Why we can’t crack that problem!

Changing this
Einstein believed in the power of the questions. You must keep asking until you understand the problem.
Confusion comes from lack of clarity about the issue at hand. Formulate your problem as a question and clarify the objective, options, and constraints of your problem before plunging into data!

Are you working on a problem and feel confused? Lost? Unsure of how to proceed?

When working on a set of issues,  there is a lot you need to get right  to solve a problem –  from subject-matter expertise, to data research, to team communications, there is plenty that needs your attention.

And, yet, the most foundational piece of all, the actual Question we want answered, gets the least attention. No wonder so much work, research, or analysis effort get massively wasted.

We are all so eager to get on with finding solutions that we don’t spend enough time on the Question.

Example

Most problems start out like this:

  • How can we apply this technology in our department?
  • Should I add to my distribution network in Asia?
  • What should I do about my career?
  • How can I learn to better motivate people?
  • Do we need to work on our internal processes?
  • How will I compete in this market against the local companies?

Unfortunately, these are all very bad questions! Why?

Compare the questions below:

Short questions are not good questions!

What should I do with my career?”

Can I get the necessary skills and the access to the decision-makers in one of the F100 companies in the entertainment industry, in the area of finance, to get a min salary of x, and be able to advance to y in the next 5 years, while maintaining a balanced life with my family, and not having to relocate outside the greater New York area?”

How can we apply this technology to our department?”

“Can we implement this technology and train our salespeople within the next 12 months to make a 5% difference in our sales in the following year, without exceeding an implementation budget of $100K?“.

The difference between the ‘wrong’ and the ‘solvable’ examples above is the specificity and precision of the problem statement. A good question needs to contain specific elements:

  1. A set of objectives, as precise as possible (quantitative, qualitative, or a mix)
  2. A set of options to be considered (others can be added in the process)
  3. A set of constraints that bound the problem.

A good, ‘solvable’ question needs a good amount of effort to be put together! Time very well spent. Here’s how to do it:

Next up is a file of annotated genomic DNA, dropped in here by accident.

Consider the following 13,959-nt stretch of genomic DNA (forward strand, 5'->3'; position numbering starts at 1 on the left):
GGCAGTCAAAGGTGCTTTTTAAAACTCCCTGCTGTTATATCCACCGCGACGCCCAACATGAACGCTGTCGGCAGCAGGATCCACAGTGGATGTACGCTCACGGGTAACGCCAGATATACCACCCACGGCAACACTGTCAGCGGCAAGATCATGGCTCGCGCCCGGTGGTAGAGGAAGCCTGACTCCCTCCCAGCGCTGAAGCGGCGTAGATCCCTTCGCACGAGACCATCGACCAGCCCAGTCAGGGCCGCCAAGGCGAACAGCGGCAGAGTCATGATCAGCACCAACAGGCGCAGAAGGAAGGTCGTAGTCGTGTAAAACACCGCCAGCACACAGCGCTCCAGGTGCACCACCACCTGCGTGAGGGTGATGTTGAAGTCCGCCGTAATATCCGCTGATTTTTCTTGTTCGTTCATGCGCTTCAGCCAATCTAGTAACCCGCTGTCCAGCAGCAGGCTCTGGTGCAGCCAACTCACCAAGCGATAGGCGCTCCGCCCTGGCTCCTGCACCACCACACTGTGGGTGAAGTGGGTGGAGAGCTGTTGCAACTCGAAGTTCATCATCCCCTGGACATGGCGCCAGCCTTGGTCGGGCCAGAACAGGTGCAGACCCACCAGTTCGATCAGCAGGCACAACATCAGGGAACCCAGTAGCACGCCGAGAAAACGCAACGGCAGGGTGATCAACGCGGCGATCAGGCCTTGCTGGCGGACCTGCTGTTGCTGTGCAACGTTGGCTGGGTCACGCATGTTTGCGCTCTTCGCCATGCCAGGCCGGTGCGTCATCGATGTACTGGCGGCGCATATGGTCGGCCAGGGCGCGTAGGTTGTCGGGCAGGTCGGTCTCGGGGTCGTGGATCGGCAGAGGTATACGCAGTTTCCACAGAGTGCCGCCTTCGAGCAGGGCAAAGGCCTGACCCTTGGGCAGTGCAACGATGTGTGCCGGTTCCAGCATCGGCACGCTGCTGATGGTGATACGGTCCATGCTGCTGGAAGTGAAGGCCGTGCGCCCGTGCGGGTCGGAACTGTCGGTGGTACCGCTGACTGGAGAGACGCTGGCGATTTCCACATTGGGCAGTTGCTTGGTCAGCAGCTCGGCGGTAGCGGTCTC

How to diagnose a ‘bad’ question.

1. Open-ended questions cannot be analyzed.

Some of the worst enemies of beginning problem-solvers are these small words everyone tells us to use: “How?”, “Why?”, “Who”, etc.

The problem is, there is nowhere to go with these questions. They are open-ended, and therefore, the whole universe is within the set of possibilities. Where to begin?

The answer is to move far, far, away from open-ended questions, and work on specific hypotheses that will get you thinking.

“How do I expand my product portfolio?” is a very bad question. It does not tell me why I am even considering my portfolio (the objective, e.g. to take advantage of the growing trend towards natural and organic foods); it does not tell me what are possible paths to expansion (the options, e.g. by leveraging the research we did last year, or by buying another company, or by producing complimentary products to our current line, etc); or what constraints I have (the constraints, e.g. I only have 12 months before the next shareholder report to get the results they are looking for).

Turn every open-ended question into a yes/no question with specifics.

P.S. The argument about open-ended question is a vibrant one. There is great utility of open-ended question, but not in the context of formulating a problem for analysis! Other areas (e.g. interviews, brainstorming, etc) are good applications, and we will get to those in other posts.

2. You cannot succeed without defining success.

Well, unless you want to count on pure luck! Otherwise, if you want to maximize your chances, you need to define what success – a great answer – would look like: What is the objective you want to accomplish? A certain revenue number? A 50% reduction in employee turnover? A 25% reduction in customer service costs? A long new product pipeline? (How long exactly)?